About Us

Welcome to official blog of the Florida West Coast Motorcycle Club. An American Motorcycle Association Historic Club (No. 165), we are a family oriented riding and social club with a history back to 1936. Our motto is "Ride and Have Fun". Learn more about us or how to join our club.

Thursday, March 28, 2013

Run with the Big Dogs

The Run with the Big Dogs Poker Run tells us that they have named Florida West Coast Motorcycle Club as a Platinum Sponsor of their event, which happens on Sunday, April 14.

Platinum is the highest sponsor status that is granted by the poker run. It generally is conferred to sponsors who donate $200 or more. FWCMC did not donate any cash, but it has supported Run with the Big Dogs through full-page ads in the club newsletter and through mentions on it Facebook page.

I believe that our former HOG Chapter, FBACC, won the club trophy in the Run with the Big Dogs event several years ago. It would be great to win it again!


Tuesday, March 26, 2013

It All Goes to the Dogs...

          The signature event that FWCMC is planning started out as an idea for a full-blown poker run that would recognize and benefit the canine police units in Tampa Bay. We thought of a run that would end up at the pet cemetery behind the old Fletcher’s dealership, because that is where a number of the police dogs are buried.

    We got fairly deep into the planning process of that event when we realized we were going to have to deal with and overcome some fairly sizeable problems: for one thing, there was a lot of construction activity outside of Fletcher’s on US19, and that made us worry about the safety of moving large numbers of bikes and bikers into and out of the Fletcher’s property; for another, we worried that we simply were not going to have enough time to do everything that needed to be done in time for the Memorial Day Weekend event.
     So we re-thought everything and decided we needed something that was a bit more modest. We decided on a ride-in bike show, with proceeds to benefit a number of area dog-related charities. Our friends at Sea Dog BrewingCo. on US19 at Enterprise were very excited about the idea and immediately go on board as the host facility for the bike show.  Our partner, Cycle Springs, also got on board right away, and biker lawyer Fran Haasch also indicated sponsorship interest.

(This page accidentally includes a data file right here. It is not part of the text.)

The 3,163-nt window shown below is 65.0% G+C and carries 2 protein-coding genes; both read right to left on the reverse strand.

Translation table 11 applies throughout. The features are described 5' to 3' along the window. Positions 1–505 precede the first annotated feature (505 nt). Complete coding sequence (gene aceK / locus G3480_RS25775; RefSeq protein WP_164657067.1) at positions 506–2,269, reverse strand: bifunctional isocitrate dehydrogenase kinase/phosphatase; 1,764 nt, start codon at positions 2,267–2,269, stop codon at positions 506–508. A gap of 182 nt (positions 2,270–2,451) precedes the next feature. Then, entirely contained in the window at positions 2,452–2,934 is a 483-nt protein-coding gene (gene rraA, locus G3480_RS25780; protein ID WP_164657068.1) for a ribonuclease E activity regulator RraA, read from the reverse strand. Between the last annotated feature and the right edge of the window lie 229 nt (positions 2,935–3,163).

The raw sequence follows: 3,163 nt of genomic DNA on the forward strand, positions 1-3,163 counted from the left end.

Activities Director Matt Knapik has been working hard on this event, and points out that we are going to need quite a few volunteers to make everything happen.  A number of people have already stepped up.  If you want to help, make sure you get in touch with Matt. You can reach him at
Right now, it looks like the beneficiaries of our fund-raising will be Dunedin Doggie Rescue, The Florida Pyranees Association and the Southeastern Guide Dog Association.
Last night we held a meeting about the event, which is dubbed “It All Goes To The Dogs,” and things are starting to come together. Special thanks need to go to Matt, who has really stepped up and taken charge, and to Sea Dog’s, which is turning into a much-valued club partner.
Stay tuned!

Sunday, March 24, 2013

Yamaha Demo Days at Cycle Springs

Cycle Springs Powersports
Saturday, after our monthly club breakfast, I took a ride to Cycle Springs to check out the Star Demo Days. Yamaha had the entire line up of motorcycles available for test riding. I hadn't ridden a Yamaha since owning an 800cc Yamaha cruiser back in high school in the late eighties. The ominous clouds kept a crowd away, and I took my chances with the rain getting my newly cleaned Road King all wet.

The demo rides were being conducted in groups every thirty minutes. I had a chance to talk with the representatives from Yamaha on their line up.

Yamaha Bolt
An addition for 2014 is the Bolt. Other than a small Yamaha sticker on the fender, you could easily mistake this bike for a H-D Sportster. It brought me back to my 2001 1200 Custom. Priced at under $8,000, this is an entry level cruiser targeting sport bike riders looking to get into the cruiser market.

Owning a 2009 Road King Classic, I am not in the market for a new cruiser. I thought to myself, if I was going to add another bike to the garage what would I want? A garage accustomed to multiple brands, already housing a Harley, a Honda and Vespa. Maybe it was the impending rain and the thought of having to polish chrome, which made my eye drawn to the FZ8. However, it was more likely my inner child wanting a toy more than the rationalization that it would be an easy bike to clean after riding on rainy days.

Test Riding the FZ8
Not being in my twenties anymore, I wasn't interested in something which would tear up the track. I wanted to try something which would be fun to ride around town, but still let me sit in a more vertical position. So wearing my leather vest and "Captain America" helmet, I headed off on the FZ8 for a twenty minute guided test ride with one other customer. Other than the Vespa, I've only ridden Harleys for the past thirteen years. The first thing I noticed was how quiet the bike was. At an idle, I could hardly tell it was on. My second surprise was a red line around 10,000 RPM. I am use to keeping the tachometer under 3,000 RPM. This bike didn't even wake up until it hit 3k. I was impressed with the handling of the FZ8. Even for my large frame, I didn't feel the bike was too small. It braked well and had plenty of power on take off. Overall, this would be a great second (or even third) bike for use around town or commuting to work.